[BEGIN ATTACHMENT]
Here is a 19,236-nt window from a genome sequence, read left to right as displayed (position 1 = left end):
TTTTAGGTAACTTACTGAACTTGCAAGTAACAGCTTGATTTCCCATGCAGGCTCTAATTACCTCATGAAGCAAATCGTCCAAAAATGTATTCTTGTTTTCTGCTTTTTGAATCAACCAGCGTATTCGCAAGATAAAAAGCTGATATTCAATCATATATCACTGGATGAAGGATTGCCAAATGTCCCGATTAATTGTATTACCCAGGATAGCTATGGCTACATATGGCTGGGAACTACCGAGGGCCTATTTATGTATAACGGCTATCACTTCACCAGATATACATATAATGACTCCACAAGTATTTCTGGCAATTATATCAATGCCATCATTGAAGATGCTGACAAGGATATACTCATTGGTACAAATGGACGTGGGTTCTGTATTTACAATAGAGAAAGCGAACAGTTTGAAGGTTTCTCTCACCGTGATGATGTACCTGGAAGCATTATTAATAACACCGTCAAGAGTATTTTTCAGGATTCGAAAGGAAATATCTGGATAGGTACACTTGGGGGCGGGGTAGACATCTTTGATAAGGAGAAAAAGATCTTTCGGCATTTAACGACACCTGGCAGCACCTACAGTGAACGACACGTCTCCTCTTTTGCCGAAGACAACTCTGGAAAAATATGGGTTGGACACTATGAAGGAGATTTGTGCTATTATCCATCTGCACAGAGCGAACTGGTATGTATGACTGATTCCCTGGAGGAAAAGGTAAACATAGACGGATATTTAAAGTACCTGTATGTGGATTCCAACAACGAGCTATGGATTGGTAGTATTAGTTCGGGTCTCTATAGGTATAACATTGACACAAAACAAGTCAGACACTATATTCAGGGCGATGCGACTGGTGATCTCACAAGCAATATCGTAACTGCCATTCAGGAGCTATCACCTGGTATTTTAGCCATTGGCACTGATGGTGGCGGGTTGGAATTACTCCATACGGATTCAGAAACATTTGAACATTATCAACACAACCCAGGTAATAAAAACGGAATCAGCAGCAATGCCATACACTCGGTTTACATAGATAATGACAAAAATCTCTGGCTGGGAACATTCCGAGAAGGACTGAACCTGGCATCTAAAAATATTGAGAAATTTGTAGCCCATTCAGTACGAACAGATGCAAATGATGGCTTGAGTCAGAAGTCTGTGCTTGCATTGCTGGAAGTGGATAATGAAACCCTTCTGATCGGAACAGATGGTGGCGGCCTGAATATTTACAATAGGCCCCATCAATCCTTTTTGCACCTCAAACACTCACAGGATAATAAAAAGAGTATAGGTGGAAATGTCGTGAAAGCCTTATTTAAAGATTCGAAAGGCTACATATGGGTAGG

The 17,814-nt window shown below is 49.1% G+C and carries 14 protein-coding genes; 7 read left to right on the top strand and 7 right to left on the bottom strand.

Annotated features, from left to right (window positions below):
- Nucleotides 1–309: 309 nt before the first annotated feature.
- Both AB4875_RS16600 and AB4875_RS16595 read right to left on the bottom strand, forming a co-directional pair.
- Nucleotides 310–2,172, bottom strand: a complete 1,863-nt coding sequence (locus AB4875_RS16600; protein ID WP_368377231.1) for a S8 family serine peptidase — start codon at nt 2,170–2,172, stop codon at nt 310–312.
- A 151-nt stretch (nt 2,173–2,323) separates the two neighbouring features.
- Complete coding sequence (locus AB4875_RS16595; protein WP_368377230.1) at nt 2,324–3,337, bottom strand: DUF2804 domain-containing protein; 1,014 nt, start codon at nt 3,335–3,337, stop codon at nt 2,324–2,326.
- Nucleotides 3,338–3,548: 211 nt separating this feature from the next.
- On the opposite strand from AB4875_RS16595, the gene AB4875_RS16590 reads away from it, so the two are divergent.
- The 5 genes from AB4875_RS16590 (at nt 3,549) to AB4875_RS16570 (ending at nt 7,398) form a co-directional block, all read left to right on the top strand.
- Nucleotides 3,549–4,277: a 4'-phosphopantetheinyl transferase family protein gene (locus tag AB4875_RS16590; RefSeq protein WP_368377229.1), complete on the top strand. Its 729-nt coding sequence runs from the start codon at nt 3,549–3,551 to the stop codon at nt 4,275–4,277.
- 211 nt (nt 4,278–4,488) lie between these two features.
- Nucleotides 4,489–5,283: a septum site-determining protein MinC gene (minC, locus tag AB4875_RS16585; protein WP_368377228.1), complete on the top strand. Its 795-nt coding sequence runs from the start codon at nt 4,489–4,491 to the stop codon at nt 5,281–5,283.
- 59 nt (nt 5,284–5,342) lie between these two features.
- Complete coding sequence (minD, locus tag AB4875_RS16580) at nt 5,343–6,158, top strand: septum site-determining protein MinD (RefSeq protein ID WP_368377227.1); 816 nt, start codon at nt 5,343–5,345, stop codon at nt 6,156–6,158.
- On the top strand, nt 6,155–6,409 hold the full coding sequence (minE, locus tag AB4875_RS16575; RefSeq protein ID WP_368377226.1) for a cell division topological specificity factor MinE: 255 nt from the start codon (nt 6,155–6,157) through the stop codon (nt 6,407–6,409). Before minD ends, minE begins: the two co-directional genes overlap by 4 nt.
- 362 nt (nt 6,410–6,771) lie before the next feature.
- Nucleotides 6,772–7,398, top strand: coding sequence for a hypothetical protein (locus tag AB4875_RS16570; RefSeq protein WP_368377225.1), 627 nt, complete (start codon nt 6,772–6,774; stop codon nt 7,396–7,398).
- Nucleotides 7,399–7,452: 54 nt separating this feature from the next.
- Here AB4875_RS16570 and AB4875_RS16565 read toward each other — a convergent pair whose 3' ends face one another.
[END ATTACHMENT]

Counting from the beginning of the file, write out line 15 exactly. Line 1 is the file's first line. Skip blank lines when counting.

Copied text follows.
- Nucleotides 4,489–5,283: a septum site-determining protein MinC gene (minC, locus tag AB4875_RS16585; protein WP_368377228.1), complete on the top strand. Its 795-nt coding sequence runs from the start codon at nt 4,489–4,491 to the stop codon at nt 5,281–5,283.